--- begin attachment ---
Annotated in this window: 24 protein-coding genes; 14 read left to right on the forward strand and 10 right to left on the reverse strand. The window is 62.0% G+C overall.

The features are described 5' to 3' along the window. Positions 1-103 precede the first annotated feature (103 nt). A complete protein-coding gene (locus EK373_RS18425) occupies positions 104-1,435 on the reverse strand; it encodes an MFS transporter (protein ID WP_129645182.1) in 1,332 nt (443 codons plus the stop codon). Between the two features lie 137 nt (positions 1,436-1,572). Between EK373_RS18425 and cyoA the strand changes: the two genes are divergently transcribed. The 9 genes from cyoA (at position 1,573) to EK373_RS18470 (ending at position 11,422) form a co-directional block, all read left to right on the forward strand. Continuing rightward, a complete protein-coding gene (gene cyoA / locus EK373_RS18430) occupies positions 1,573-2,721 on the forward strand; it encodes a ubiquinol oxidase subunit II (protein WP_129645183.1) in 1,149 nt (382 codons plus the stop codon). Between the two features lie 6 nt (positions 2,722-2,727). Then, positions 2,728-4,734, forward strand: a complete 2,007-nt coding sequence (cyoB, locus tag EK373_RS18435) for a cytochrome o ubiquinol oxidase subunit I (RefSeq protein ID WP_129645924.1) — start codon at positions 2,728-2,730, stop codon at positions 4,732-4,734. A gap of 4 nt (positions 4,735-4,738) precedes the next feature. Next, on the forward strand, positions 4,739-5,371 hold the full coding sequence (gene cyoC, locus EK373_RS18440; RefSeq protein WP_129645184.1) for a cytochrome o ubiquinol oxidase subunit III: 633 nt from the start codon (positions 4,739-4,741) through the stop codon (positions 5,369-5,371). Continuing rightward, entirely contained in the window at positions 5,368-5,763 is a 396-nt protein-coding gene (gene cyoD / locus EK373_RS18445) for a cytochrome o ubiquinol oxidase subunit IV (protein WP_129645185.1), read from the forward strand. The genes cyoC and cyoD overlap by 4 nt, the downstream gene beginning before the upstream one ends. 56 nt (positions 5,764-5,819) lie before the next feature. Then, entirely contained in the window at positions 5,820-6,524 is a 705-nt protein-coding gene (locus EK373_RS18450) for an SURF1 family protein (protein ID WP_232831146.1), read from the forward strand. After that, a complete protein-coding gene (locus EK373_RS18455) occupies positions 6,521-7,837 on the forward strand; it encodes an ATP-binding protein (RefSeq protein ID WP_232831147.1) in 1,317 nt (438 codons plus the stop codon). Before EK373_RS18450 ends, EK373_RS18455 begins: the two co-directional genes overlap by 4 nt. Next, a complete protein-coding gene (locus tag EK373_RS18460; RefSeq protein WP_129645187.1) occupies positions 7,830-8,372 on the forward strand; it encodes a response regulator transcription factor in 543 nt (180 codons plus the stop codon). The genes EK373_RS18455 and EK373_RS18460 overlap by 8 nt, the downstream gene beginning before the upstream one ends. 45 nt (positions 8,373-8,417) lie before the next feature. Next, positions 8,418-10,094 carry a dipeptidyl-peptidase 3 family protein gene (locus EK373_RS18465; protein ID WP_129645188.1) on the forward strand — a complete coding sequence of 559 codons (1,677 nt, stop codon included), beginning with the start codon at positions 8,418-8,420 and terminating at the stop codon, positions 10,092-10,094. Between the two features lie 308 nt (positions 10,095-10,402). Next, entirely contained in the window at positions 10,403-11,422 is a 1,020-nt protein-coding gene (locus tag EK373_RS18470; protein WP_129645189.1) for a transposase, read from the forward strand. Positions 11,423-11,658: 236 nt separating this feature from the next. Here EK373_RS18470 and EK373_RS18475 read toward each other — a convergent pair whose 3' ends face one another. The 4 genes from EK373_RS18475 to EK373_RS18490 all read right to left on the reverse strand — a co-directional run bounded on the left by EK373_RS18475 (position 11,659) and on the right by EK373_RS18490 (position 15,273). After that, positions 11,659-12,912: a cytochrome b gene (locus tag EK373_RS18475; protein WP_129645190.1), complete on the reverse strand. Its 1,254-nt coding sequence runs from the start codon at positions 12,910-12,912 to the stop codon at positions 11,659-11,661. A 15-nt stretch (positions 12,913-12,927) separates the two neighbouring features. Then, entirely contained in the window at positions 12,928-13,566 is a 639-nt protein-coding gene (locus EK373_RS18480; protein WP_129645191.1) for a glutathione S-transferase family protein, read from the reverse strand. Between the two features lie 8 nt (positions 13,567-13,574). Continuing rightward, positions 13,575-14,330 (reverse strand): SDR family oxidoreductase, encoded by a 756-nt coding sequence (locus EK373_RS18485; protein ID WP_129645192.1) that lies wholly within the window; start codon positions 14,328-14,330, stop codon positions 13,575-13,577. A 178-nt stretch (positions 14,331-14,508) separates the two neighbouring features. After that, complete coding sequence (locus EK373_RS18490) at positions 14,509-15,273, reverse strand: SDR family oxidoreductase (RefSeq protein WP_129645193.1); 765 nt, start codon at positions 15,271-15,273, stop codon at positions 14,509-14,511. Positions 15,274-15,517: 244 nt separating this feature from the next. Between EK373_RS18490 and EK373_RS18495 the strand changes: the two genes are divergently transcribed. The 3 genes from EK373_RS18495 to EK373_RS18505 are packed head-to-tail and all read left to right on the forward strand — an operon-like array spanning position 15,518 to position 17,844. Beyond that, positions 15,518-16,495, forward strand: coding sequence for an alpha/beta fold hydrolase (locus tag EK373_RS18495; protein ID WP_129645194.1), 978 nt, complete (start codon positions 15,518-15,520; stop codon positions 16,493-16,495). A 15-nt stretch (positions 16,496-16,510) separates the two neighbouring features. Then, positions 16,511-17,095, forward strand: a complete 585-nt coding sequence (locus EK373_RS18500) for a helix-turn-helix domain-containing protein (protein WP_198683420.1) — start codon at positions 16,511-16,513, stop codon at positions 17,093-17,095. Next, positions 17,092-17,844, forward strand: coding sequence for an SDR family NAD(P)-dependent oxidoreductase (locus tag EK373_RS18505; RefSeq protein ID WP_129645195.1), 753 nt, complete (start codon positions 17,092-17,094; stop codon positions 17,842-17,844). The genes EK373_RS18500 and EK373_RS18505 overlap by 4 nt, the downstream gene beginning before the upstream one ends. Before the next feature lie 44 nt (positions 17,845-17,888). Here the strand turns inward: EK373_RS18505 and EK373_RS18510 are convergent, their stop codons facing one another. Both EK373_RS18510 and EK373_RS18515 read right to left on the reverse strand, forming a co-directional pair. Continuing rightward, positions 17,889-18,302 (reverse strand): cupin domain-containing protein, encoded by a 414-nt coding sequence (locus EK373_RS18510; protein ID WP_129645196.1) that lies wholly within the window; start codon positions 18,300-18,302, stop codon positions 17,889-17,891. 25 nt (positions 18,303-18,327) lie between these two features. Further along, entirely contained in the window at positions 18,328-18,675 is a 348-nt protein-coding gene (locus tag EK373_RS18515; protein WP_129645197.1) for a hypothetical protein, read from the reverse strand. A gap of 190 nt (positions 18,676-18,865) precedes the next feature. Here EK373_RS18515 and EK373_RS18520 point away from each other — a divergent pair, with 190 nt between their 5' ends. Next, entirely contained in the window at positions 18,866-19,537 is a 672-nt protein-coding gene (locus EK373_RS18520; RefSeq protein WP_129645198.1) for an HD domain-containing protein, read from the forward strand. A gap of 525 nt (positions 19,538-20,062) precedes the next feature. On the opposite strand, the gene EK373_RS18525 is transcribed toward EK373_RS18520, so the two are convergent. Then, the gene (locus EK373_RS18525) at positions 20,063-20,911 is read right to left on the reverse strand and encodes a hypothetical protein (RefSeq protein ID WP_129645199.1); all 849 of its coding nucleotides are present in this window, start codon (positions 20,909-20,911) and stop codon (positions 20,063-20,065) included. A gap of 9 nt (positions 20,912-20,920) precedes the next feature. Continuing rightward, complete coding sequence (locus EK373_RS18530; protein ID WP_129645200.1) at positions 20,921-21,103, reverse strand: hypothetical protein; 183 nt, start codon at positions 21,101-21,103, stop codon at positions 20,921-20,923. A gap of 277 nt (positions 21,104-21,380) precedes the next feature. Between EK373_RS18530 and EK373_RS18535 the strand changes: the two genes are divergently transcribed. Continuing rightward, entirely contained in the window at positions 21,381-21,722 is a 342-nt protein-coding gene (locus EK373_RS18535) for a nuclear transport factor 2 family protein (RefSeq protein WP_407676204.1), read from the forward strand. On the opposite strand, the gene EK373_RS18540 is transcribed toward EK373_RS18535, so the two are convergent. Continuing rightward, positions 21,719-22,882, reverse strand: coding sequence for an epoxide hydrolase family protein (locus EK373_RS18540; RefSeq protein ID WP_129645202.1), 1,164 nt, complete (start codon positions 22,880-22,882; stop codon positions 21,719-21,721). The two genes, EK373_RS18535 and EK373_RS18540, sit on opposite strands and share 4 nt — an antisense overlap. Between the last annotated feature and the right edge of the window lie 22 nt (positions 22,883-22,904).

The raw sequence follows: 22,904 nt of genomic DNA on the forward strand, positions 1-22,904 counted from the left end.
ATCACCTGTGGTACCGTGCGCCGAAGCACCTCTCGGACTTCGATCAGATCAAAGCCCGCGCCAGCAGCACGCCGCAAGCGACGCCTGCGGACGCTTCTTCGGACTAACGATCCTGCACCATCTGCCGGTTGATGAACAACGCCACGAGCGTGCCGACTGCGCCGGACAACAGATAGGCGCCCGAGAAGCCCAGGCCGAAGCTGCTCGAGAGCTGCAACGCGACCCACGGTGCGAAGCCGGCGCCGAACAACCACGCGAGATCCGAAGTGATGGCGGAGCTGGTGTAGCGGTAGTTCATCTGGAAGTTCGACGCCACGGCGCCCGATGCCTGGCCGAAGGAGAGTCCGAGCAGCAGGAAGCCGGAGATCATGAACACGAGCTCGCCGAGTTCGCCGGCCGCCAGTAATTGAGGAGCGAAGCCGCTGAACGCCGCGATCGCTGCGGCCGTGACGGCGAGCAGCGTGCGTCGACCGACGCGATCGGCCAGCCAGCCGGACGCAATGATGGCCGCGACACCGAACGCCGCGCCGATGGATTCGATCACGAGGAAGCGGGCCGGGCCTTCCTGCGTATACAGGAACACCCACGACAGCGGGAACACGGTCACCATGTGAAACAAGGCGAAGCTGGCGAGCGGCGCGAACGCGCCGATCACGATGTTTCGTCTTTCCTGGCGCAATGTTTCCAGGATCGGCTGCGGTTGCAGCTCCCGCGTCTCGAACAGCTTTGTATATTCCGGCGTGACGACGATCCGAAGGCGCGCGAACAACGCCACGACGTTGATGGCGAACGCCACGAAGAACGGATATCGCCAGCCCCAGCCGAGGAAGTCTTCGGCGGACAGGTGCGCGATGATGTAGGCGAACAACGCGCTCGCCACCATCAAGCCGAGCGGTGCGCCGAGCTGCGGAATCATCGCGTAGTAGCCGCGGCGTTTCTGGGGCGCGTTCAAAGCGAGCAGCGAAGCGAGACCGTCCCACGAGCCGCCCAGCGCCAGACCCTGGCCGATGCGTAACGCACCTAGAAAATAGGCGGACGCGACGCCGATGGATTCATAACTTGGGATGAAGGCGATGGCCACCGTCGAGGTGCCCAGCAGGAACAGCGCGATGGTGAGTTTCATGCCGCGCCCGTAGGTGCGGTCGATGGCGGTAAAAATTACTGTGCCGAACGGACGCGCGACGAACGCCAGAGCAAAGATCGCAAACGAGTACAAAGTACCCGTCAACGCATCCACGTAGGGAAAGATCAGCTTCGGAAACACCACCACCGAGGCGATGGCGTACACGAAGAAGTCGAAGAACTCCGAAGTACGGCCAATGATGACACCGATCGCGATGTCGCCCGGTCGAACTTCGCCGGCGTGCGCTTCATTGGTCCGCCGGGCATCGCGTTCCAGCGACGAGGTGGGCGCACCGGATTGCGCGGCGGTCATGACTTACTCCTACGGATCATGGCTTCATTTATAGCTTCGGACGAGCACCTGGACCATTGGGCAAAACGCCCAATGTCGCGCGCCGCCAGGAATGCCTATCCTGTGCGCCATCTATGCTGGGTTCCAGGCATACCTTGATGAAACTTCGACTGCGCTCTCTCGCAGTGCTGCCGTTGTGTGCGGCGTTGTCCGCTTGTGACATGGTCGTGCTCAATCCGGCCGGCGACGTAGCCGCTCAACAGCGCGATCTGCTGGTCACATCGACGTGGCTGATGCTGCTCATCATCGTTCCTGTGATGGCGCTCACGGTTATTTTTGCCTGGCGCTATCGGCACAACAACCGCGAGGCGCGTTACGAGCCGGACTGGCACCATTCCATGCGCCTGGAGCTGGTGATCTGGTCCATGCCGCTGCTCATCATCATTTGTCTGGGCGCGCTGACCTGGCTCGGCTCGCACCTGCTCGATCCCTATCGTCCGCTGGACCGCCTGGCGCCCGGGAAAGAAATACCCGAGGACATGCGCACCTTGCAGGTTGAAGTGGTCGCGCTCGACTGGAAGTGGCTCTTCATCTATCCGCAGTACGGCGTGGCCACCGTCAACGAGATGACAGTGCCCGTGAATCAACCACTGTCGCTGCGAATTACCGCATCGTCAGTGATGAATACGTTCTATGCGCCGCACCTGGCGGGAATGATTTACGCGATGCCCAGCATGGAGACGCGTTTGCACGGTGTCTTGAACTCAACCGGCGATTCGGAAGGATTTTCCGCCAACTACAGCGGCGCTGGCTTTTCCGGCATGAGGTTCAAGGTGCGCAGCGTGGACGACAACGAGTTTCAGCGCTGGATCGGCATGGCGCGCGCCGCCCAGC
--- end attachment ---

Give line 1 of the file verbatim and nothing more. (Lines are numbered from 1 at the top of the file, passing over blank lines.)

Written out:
Annotated in this window: 24 protein-coding genes; 14 read left to right on the forward strand and 10 right to left on the reverse strand. The window is 62.0% G+C overall.